My seeking has been to explain and illuminate the Negro condition in America and obliquely that of all human kind.” Langston Hughes (1902-1967)
Christmastime at TeCo Theatrical Productions means a rich, unique performance experience, based in a yearly, expressive tradition. Adjacent to the Bishop Arts District in Oak Cliff, TeCo entertains, educates and serves over 15,000 children, adults and thespian artists every year with culturally relevant and diverse productions. Through December 18, 2011, TeCo presents African-American poet, activist and playwright Langston Hughes’ retelling of the Nativity story, Black Nativity. The original show, in all Gospel style, debuted on Broadway December 11, 1961. It was one of the first African-American written plays to appear on Broadway and featured 160 performers arranged by age group and vocal range with full orchestration.
TeCo Theatrical Productions’ 2011 adaptation features twenty-five traditional Christmas hymns and holiday songs, interpreted in Gospel, Jazz, pop and upbeat funky styles, all accessible to a modern audience. Its diverse cast of nineteen exuberantly fills the stage and both aisles of the theatre with vibrant vocals, charm and holiday magic. From the youngest performer (honor Universal Academy student Keyana McNeill) to seasoned regional professionals like Michele-Renee and Akron Watson, the ensemble clearly tells the essential Christmas story in song, dance and mime while weaving the music throughout in a festive, pleasing manner.
For the 2011 production, TeCo’s Artistic Director Teresa Wash engaged national playwright/producer Donnie F. Wilson to revitalize the show, locating it in a fantasy New Orleans and adding in Christmas classic songs. Regional professional LisaAnne Haram co-directed with Dallas Observer “Best Jazz Act” nominated Damon C. Clark as music director and Perpetual Motions’ Artistic Director JuNene K. choreographing. Using the theatre’s full proscenium space as well as its apron and audience aisles for scenes, entrances and exits, the show keeps the audience on its toes with rapid-fire transitions and mood shifts. The action remains fast-paced while the story remains vivid. The clearly defined stage pictures created under a huge stylized star hanging on high in upstage screen projection are natural, effective and memorable.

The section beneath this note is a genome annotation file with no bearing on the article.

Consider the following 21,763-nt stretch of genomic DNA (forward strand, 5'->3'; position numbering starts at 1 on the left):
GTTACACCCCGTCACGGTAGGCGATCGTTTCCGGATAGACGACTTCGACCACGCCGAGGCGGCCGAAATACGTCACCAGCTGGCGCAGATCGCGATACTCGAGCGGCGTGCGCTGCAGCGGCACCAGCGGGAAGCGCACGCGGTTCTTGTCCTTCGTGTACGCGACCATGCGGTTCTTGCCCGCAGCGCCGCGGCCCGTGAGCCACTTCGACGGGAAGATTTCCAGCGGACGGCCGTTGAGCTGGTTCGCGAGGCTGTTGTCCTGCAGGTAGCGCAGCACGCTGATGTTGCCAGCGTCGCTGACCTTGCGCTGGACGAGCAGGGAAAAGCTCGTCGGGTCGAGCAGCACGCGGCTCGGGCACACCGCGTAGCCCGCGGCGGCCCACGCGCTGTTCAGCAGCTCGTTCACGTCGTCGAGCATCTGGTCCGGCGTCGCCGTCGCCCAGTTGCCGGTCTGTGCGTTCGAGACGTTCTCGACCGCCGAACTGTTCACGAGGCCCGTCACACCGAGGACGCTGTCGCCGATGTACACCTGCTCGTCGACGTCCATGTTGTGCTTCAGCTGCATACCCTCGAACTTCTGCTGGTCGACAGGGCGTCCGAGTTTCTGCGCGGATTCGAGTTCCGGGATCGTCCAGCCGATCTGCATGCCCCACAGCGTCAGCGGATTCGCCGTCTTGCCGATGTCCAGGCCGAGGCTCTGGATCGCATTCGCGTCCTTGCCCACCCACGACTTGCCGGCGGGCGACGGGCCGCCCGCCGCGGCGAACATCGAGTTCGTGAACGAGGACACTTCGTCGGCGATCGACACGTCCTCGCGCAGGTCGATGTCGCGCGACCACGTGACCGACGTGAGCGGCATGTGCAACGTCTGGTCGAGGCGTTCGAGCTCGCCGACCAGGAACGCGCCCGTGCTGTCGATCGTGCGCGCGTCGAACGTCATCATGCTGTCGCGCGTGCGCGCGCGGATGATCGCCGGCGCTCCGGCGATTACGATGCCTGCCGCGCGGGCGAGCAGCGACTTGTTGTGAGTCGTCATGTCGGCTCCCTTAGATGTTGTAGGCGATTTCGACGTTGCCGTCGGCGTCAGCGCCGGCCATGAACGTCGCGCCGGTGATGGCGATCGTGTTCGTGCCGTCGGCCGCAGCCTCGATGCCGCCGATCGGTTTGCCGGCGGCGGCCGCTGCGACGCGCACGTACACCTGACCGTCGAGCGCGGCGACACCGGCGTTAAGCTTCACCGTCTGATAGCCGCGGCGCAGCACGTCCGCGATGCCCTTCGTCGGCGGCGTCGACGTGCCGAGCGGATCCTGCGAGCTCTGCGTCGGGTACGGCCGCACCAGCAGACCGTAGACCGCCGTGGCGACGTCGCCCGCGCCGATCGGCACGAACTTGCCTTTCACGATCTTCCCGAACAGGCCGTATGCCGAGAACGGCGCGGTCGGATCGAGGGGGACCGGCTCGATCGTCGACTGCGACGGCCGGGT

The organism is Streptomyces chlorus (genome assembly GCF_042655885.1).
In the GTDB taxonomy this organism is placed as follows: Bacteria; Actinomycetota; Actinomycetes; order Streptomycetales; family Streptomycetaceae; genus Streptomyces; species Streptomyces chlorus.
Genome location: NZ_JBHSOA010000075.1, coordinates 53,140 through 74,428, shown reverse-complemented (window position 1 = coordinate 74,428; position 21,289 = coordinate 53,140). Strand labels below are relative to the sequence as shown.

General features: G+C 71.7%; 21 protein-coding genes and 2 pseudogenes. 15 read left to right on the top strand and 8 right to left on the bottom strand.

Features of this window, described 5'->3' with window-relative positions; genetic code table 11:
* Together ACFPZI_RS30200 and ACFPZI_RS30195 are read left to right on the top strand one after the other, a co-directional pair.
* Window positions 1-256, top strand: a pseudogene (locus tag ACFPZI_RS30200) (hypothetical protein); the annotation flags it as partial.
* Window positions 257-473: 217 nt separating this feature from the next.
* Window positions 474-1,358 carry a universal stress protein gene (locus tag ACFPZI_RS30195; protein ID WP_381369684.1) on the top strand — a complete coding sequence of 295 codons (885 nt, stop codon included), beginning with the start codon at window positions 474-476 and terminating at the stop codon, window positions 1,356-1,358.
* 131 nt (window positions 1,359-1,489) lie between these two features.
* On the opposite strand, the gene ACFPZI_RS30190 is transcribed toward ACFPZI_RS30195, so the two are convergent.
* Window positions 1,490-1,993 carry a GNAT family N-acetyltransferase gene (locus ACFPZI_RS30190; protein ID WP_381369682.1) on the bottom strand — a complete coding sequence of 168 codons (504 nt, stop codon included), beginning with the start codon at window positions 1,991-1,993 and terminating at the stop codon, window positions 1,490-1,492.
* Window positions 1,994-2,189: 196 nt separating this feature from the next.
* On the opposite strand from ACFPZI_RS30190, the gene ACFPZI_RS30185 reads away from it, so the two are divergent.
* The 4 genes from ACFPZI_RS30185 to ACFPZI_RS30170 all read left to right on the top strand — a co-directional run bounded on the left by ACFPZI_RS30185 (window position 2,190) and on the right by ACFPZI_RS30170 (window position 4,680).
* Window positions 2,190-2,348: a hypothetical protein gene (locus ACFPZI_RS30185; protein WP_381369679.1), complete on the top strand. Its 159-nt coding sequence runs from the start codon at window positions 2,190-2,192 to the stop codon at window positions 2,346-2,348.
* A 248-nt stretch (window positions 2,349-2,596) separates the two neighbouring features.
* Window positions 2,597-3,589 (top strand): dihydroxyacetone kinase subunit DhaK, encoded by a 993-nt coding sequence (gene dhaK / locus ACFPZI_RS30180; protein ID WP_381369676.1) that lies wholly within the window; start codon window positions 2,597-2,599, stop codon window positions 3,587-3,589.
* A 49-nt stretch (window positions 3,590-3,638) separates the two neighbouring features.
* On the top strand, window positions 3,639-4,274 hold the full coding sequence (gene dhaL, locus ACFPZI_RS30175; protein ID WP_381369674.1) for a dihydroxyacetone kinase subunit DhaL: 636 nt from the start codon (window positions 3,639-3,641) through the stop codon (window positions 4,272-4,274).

As narrator, Amir Razavi, (a Booker T. Washington graduate and former Dallas Theater Center intern), keeps the audience focused on the Nativity elements with his lively storytelling style, infectious grin and mischievous charm. Akron Watson (production Assistant Director) and JuNene K. play warmly together as a modern day Mary and Joseph. Their solos (“Mary Did You Know” and “Breath of Heaven”) establish the special nature of each character with sincere reverence and soaring vocals. Madeline Fortner brings in a sultry New Orleans essence and soulfulness as Jazz Singer. Her talents as a nationally recognized vocalist shine in “No Room”, “Let It Snow”, “Have Yourself a Merry Little Christmas” and “Here Comes Santa Claus”. Stephen Warren keeps the audience aware of contemporary social issues as Homeless Man and No Good Shepherd Boy. Bennie Adkins, Rebekah Wade and Jonathan Simon depict Joseph and Mary in modern dance and introduce a touch of mime, adding haunting, magical physical elements to the production. The strong vocal harmonies of the Townsfolk (Janet McNeil, Rachelle Wilson, Mei Monae, Tommy King and Keyana McNeil) and the evocative movements of the elegantly attired Praise Dancer (Savanah Jackson) keep the Gospel underpinnings of the show intact. Michele-Renee and Kenneisha Thompson bring humorous commentary to the production as Town Gossip and Teacher/ Ana Skeptic.
Honoring the spirit and essence of Langston Hughes’ ground-breaking work, TeCo Theatrical Productions’ Black Nativity makes it relevant and engaging for 21st century audiences, a dignified, universal Christmas story celebration told from an African-American perspective. Perhaps in future years, TeCo will incorporate live musical accompaniment.
The cast includes Malcolm Underwood, Jimmy Prewitt and Damion D. Rush. Lighting design by Brooks Powers, costume design by Angel Templat and Brandon Smith. Black Nativity ran December 14-18, 2011. For information on TeCo Theatrical Productions’ ongoing programming or to support the company’s educational outreach, go to www.tecotheater.org or call (214) 948-0716.
About Langston Hughes: http://en.wikipedia.org/wiki/Langston_Hughes